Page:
Sarah Zoe Wexler has spent the past five years exploring the American dream, as it grows bigger, wider — supersized. While researching her new book “Living Large: From SUVs to Double Ds, Why Going Bigger Isn't Going Better,” she got a consultation for a breast enlargement, test drove an H3, shopped her way around the Mall of America, and ended up in California amidst the wreckage of our mass consumption: our largest garbage dump, a 1,365-acre swirling mountain of garbage near Los Angeles. I spoke with Wexler about her inspiration for the project, her own transformation as a narrator, and her thoughts on how to tone back our lifestyles.

MNN: What inspired you to write the book?

Wexler: Basically, my parents are former hippies. They were very into the idea of living small. Long before it was a trend, we were members of a CSA and used that Dr. Bronner’s soap for everything. We’d even take family trips to the recycling center every weekend and didn’t eat beef at my house because it consumes more resources in terms of land, water and pollution. Then, I basically looked around one day. I had a two-bedroom townhouse by myself. I had an SUV that I never took off road, ever. I stopped being a vegetarian, shopped mainly at box stores … I looked at my life and thought how did it get so big? I think it’s because I had let myself default. I thought if this could happen to me, who had been raised to be so aware of the impact of living small and the impact of living large, then really it could happen to anyone.

The more I looked around my life, at small businesses replaced by strip malls, perfectly nice houses in my old neighborhood bull-dozed for McMansions, I became more interested in exploring this norm, to see why large was the default in America.

How did you change as you researched the book?

Some aspects of my research absolutely shocked me. For instance, I was surprised learning about the impact Wal-Mart has on communities. After going to that landfill and seeing what happens when we throw things "away" I was horrified. But I am a real person, and I was totally seduced by many of the things in my book. I loved trying on the two karat diamonds at Tiffany's! So I understand the allure of it all, but I still work as a writer at Allure magazine and bought a new couch from Crate & Barrel. After researching the book, I rethought a few things. I got rid of my SUV and only take public transportation. I'm also living small in other ways, like I gave up eating my very favorite kind of Kirby cucumbers, because they came individually wrapped in plastic on a Styrofoam tray.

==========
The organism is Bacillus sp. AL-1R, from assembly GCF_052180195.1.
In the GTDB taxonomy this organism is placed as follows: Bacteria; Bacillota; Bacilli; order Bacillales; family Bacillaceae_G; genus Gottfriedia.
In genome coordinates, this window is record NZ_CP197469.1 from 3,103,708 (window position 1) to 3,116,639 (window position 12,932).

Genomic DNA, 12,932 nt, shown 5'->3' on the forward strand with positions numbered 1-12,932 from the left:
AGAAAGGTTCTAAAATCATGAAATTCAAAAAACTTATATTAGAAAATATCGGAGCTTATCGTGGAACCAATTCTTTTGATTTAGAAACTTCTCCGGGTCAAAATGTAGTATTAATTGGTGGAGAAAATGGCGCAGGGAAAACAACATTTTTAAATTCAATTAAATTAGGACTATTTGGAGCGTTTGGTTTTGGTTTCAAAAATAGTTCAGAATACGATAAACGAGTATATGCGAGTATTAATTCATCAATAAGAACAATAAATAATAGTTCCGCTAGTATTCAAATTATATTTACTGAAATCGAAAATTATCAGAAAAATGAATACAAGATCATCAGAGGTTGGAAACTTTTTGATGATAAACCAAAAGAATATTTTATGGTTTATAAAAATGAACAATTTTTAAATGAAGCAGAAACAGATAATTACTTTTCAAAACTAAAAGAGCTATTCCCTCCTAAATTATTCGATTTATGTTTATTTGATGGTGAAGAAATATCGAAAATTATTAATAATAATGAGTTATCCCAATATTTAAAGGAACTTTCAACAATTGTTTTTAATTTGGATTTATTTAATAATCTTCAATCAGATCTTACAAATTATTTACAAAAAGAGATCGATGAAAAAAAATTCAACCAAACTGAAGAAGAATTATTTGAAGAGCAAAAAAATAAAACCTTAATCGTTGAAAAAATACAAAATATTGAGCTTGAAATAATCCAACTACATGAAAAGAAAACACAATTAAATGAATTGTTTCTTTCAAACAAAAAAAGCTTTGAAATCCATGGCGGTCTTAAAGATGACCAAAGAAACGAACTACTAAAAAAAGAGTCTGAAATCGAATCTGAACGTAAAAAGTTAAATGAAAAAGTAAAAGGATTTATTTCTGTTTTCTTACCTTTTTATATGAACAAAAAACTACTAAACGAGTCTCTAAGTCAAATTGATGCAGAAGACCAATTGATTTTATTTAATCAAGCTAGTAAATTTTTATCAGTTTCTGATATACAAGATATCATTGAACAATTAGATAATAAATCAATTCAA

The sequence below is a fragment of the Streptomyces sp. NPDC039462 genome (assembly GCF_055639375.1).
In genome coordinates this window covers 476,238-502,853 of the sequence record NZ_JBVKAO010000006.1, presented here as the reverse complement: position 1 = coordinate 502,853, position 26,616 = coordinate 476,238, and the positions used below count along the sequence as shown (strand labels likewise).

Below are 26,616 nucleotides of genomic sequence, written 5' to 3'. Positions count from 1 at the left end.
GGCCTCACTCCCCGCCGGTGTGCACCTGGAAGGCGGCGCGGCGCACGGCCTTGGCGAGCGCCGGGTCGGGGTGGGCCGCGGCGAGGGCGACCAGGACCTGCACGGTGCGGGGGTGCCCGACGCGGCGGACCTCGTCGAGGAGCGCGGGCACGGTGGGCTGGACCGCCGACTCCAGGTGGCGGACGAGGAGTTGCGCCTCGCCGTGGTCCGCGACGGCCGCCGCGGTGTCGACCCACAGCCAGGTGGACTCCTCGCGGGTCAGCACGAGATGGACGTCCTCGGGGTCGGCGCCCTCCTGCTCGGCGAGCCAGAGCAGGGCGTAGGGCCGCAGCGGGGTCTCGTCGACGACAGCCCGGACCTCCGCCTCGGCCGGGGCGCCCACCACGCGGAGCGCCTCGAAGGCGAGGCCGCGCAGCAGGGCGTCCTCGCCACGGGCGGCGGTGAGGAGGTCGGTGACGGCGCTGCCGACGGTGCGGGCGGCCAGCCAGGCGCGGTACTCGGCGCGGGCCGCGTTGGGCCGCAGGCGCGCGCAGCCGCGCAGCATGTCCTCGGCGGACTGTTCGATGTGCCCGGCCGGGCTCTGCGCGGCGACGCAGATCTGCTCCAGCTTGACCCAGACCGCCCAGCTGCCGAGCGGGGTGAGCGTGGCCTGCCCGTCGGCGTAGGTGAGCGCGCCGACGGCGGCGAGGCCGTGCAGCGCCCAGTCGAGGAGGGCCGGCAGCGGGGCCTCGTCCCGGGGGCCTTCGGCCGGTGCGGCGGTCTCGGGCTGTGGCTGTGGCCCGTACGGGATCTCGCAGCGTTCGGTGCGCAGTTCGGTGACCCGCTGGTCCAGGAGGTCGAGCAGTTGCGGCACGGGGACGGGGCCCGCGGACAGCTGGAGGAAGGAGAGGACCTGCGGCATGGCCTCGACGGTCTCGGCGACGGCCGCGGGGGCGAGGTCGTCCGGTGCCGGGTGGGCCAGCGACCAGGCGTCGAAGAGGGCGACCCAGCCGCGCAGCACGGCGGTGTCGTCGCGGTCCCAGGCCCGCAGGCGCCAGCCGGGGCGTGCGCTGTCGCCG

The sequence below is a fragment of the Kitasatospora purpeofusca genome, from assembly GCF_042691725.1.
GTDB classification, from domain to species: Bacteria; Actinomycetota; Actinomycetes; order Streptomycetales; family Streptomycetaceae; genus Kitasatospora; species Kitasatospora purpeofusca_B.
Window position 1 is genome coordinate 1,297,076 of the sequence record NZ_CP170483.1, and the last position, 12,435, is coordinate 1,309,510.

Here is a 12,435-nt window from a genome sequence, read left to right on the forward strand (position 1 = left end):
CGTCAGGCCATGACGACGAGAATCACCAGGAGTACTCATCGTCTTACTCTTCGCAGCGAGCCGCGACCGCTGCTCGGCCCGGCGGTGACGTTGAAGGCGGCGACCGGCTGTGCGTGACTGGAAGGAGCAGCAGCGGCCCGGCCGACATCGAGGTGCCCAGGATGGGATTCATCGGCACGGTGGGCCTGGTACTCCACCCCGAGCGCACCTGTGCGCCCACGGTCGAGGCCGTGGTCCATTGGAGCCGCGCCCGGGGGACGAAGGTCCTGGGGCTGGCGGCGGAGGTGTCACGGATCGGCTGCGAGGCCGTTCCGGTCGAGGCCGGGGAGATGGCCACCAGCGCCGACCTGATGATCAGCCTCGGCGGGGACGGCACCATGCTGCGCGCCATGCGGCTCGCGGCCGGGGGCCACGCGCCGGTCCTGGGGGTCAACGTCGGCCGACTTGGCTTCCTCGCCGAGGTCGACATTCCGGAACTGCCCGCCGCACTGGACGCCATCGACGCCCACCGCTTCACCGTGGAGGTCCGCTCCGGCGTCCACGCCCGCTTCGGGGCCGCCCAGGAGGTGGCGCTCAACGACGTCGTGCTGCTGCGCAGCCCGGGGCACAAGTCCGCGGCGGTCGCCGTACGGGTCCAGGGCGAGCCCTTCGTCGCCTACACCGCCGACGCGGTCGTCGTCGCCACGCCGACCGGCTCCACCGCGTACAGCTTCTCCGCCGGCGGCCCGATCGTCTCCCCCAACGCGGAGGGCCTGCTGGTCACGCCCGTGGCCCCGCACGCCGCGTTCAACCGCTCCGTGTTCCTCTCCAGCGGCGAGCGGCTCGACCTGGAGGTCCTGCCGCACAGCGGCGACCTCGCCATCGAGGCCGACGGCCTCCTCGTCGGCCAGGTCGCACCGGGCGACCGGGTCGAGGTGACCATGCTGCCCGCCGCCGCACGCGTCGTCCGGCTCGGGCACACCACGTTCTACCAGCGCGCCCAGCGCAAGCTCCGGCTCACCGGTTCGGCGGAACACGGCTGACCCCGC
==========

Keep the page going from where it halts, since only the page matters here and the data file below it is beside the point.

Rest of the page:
How do you feel your book fits into the green movement?

Well, I didn’t start out thinking it would be an argument for going green. But in the end, I think it kind of is. Or at least about living smaller. It's about rethinking what living well means. For a lot of people, I think in American mythology, the way to show you’ve made it is to have the biggest house and the biggest car and to live large like that. But studies have shown that those things don’t make us happier and really contribute to hurting the environment. McMansions are built in ways that aren’t green or sustainable. The wood continues emitting greenhouse gases for 20 years from these new-construction houses, for instance. So my book is about reconceptualizing what living well means. Maybe that means riding your bike sometimes. Maybe that means buying groceries at the farmers market instead of Walmart because by living smaller and supporting things that come from closer to you, you make a big difference. My argument is that you can live smaller and feel happier and have less of a carbon footprint. That’s kind of the new way to show you’ve made it.

 

You use the term "right sizing" a lot — what does this mean?

Right sizing is a corporate jargon word that I think we should reclaim and take back. When most people hear the word downsize, that has horrible connotations. That equals bad. People don't want to downsize, but they might be willing to right-size. Nobody wants to buy a smaller house or car or those things. But obviously, doing so really benefits the environment and improves our quality of life. We need to think more about the size car or house we need and recalibrate that way. Think of it as a choice we make to feel better, happier, improve our community and help the environment. Don’t just default to the biggest size.

What's the takeaway lesson for your audience?

Unless you are living really, really contrary to most Americans, we are all living large. All of us. When I was writing the book, I thought if we keep going down this road, where does that take us? What does that lead to? It’s not good. Let me tell you, after seeing the landfill, it ain’t good. So I think we need to wake up to the idea that there are impacts to our actions and make actual thought-out decisions versus just defaulting to big because that's what our neighbors are doing or that's what we see on “Real Housewives.” If we think about the smallest size [of everything] that we can be happy with, instead of making easy, non-choices about our bodies, houses, food, etc., that's huge.

"Living Large" became available on Oct. 26. The hard copy retails for $23.99 — but think about purchasing the electronic copy for $10.99 and save a few trees from the Great Pacific Ocean Garbage Patch.